I don’t know God like I thought I did.  He’s untouchable, I’m insignificant.  I scream inside, not unlike the time I was small and thought I was lost in an elevator.  “Where are you? Why isn’t this canvas smaller so we can see you behind it?  And do you really see me?”

Feeling disoriented and bothered as my understanding of what can be seen expanded, my need for hope did the same.  

Christmas was coming, and good thing it was.  I was needing a good story.  But such a silly one, that a baby is our God.  We sing and remember angels heralded his arrival and are far removed by now.

Yet of all the stories, there is not one like this.  The world went on as always in its searching and striving for greatness and meaning . . . for the best story. Meanwhile, down to the stuff of earth, huge hands entered helpless and small, first covered in skin, next in what was available.  Smaller than dust from the moon’s perspective, it was a quiet entrance marked by a faraway star.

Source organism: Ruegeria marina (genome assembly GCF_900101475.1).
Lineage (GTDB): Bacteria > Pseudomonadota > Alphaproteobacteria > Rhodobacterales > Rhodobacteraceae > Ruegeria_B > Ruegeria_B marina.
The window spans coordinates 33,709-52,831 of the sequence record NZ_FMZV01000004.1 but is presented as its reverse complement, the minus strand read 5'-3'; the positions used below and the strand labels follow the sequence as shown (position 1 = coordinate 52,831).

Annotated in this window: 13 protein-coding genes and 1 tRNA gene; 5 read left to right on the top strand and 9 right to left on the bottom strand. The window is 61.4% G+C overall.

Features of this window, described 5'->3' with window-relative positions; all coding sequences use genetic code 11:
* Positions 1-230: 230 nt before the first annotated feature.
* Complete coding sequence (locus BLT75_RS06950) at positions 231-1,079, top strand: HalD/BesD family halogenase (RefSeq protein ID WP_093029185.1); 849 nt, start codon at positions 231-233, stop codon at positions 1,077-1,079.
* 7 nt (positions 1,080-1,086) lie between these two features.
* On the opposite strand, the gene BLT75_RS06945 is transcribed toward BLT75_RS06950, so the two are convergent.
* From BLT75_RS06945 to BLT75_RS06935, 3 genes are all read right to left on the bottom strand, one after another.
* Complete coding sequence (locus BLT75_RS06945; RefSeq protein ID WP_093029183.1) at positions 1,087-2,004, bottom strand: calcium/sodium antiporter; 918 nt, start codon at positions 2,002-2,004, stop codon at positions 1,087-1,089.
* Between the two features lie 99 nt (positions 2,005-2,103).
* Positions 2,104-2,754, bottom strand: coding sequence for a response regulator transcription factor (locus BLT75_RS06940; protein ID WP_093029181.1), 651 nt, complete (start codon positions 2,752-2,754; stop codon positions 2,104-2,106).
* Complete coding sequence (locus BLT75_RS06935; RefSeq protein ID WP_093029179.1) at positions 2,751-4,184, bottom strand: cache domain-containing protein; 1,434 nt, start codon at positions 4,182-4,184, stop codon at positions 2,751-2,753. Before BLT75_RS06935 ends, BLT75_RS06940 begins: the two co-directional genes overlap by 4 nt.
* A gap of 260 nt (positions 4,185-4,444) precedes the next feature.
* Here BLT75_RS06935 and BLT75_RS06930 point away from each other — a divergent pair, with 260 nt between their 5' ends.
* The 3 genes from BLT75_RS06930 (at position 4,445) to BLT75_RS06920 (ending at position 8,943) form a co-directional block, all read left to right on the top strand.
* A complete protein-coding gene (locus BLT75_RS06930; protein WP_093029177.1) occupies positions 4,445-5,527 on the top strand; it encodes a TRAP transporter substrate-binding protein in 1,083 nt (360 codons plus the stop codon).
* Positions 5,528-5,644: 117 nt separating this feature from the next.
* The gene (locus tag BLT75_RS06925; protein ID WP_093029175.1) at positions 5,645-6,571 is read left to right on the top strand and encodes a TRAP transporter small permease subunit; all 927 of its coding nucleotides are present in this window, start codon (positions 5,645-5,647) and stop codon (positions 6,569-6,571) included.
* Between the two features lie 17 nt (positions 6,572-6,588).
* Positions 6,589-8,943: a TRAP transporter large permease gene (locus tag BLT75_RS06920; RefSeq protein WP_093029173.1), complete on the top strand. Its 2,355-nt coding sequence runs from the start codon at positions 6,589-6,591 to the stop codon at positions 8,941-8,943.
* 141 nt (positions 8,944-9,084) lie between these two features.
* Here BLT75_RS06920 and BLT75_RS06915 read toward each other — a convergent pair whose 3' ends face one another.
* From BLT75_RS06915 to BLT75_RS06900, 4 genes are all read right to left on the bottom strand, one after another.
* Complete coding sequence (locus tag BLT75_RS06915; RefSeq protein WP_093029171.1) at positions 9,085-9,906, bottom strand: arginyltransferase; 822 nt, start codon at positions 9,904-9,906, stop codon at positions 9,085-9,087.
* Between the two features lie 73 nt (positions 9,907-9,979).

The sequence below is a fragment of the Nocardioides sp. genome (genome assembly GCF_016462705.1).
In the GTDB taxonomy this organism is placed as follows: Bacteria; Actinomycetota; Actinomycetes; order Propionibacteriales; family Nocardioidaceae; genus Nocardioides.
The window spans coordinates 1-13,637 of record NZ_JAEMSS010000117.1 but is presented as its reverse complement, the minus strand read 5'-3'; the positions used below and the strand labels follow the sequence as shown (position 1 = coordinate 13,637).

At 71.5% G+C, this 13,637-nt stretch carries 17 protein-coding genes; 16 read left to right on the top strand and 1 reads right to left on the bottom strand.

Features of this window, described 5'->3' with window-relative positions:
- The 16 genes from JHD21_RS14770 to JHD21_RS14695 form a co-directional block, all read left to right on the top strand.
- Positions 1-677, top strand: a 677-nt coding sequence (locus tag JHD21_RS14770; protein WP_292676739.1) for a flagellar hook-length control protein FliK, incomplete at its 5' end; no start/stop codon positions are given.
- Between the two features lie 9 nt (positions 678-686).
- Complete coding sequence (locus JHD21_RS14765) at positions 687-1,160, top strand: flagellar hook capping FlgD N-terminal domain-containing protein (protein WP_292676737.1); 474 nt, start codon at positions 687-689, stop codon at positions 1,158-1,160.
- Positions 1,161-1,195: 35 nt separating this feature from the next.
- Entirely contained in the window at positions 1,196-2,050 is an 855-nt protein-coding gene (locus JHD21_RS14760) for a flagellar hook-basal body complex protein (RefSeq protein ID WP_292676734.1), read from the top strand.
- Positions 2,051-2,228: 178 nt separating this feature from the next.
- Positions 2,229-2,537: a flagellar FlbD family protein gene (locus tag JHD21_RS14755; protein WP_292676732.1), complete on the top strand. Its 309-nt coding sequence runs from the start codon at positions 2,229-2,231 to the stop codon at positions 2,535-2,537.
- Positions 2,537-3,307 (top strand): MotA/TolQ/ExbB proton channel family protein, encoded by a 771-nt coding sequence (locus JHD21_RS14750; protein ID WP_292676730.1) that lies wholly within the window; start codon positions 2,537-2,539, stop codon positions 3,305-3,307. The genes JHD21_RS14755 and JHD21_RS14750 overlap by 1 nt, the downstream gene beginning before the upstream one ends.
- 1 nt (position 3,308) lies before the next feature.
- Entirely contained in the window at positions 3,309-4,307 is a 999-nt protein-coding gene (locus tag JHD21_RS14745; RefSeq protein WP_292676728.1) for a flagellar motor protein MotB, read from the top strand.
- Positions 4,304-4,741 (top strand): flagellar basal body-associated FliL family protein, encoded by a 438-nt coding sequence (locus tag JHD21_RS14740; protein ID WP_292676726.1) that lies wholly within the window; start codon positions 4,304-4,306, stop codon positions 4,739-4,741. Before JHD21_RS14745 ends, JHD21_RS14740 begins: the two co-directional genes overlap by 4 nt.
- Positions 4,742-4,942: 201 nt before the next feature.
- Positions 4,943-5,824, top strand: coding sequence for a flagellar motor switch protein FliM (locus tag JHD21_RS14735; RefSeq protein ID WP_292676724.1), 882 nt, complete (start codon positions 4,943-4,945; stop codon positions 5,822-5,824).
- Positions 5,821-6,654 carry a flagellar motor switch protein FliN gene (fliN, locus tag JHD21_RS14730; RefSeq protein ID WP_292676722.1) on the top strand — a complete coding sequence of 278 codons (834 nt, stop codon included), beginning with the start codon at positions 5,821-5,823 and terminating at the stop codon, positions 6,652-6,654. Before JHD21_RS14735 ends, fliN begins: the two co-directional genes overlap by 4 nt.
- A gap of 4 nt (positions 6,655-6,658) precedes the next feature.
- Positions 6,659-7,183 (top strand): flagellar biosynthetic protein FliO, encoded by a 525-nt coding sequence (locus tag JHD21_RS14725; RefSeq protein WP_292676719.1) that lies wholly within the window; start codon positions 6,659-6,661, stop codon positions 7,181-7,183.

Whole Earth

Photo by NASA on the Commons

I remember how He meets me every day; a presence too big to see with the kind of eyes I have. I remember it’s not time yet, all will be revealed in the end.  It’s the way great stories go and I stop asking, “Why can’t I see you in the cosmos?”

There’s something different, something colorful brewing here.  I think that’s why my heart did something when technology allowed me to see earth from afar.  On the planet where life can live and skies are blue, there’s a different brush swirling over.  One of the dwarves in a line of 9 spheres, ours is indistinct, but kissed by the touch of God; come small, come flesh, come for crippled eyes to find.

The untouchable became touchable for a little while and gave us hope.  And this hope will not disappoint.

Is there any better story for a wandering speck of dust?